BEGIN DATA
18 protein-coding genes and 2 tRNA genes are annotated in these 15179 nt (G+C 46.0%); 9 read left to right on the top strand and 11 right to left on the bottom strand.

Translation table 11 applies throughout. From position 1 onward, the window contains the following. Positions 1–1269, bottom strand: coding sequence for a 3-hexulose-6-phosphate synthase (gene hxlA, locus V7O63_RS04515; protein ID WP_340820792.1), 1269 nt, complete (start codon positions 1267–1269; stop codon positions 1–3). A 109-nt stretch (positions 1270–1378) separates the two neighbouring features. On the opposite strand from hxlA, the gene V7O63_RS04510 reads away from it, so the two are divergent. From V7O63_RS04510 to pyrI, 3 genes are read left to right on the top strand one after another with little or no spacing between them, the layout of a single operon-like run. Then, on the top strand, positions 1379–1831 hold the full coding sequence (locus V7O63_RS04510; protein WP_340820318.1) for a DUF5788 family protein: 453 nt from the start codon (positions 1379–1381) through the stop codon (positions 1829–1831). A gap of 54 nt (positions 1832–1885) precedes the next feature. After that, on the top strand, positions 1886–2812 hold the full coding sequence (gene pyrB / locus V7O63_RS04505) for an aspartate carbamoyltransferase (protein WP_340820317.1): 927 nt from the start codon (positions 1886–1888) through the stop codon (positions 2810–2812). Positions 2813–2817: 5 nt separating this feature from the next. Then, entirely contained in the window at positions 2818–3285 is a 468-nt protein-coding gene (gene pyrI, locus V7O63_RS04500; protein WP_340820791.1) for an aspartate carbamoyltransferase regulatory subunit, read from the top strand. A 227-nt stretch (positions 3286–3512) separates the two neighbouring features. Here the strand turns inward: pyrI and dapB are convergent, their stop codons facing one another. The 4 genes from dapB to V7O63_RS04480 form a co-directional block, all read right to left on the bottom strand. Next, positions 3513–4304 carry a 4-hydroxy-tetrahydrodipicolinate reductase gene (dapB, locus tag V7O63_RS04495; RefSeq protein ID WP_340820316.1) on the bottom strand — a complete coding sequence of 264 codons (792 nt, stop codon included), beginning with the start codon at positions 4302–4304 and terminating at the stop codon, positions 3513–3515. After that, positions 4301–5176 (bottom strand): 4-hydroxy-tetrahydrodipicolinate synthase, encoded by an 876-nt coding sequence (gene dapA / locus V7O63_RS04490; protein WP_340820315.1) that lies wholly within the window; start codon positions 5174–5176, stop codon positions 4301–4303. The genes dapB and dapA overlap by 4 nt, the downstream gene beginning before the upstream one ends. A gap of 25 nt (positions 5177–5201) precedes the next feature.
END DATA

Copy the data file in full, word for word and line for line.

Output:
18 protein-coding genes and 2 tRNA genes are annotated in these 15179 nt (G+C 46.0%); 9 read left to right on the top strand and 11 right to left on the bottom strand.

Translation table 11 applies throughout. From position 1 onward, the window contains the following. Positions 1–1269, bottom strand: coding sequence for a 3-hexulose-6-phosphate synthase (gene hxlA, locus V7O63_RS04515; protein ID WP_340820792.1), 1269 nt, complete (start codon positions 1267–1269; stop codon positions 1–3). A 109-nt stretch (positions 1270–1378) separates the two neighbouring features. On the opposite strand from hxlA, the gene V7O63_RS04510 reads away from it, so the two are divergent. From V7O63_RS04510 to pyrI, 3 genes are read left to right on the top strand one after another with little or no spacing between them, the layout of a single operon-like run. Then, on the top strand, positions 1379–1831 hold the full coding sequence (locus V7O63_RS04510; protein WP_340820318.1) for a DUF5788 family protein: 453 nt from the start codon (positions 1379–1381) through the stop codon (positions 1829–1831). A gap of 54 nt (positions 1832–1885) precedes the next feature. After that, on the top strand, positions 1886–2812 hold the full coding sequence (gene pyrB / locus V7O63_RS04505) for an aspartate carbamoyltransferase (protein WP_340820317.1): 927 nt from the start codon (positions 1886–1888) through the stop codon (positions 2810–2812). Positions 2813–2817: 5 nt separating this feature from the next. Then, entirely contained in the window at positions 2818–3285 is a 468-nt protein-coding gene (gene pyrI, locus V7O63_RS04500; protein WP_340820791.1) for an aspartate carbamoyltransferase regulatory subunit, read from the top strand. A 227-nt stretch (positions 3286–3512) separates the two neighbouring features. Here the strand turns inward: pyrI and dapB are convergent, their stop codons facing one another. The 4 genes from dapB to V7O63_RS04480 form a co-directional block, all read right to left on the bottom strand. Next, positions 3513–4304 carry a 4-hydroxy-tetrahydrodipicolinate reductase gene (dapB, locus tag V7O63_RS04495; RefSeq protein ID WP_340820316.1) on the bottom strand — a complete coding sequence of 264 codons (792 nt, stop codon included), beginning with the start codon at positions 4302–4304 and terminating at the stop codon, positions 3513–3515. After that, positions 4301–5176 (bottom strand): 4-hydroxy-tetrahydrodipicolinate synthase, encoded by an 876-nt coding sequence (gene dapA / locus V7O63_RS04490; protein WP_340820315.1) that lies wholly within the window; start codon positions 5174–5176, stop codon positions 4301–4303. The genes dapB and dapA overlap by 4 nt, the downstream gene beginning before the upstream one ends. A gap of 25 nt (positions 5177–5201) precedes the next feature.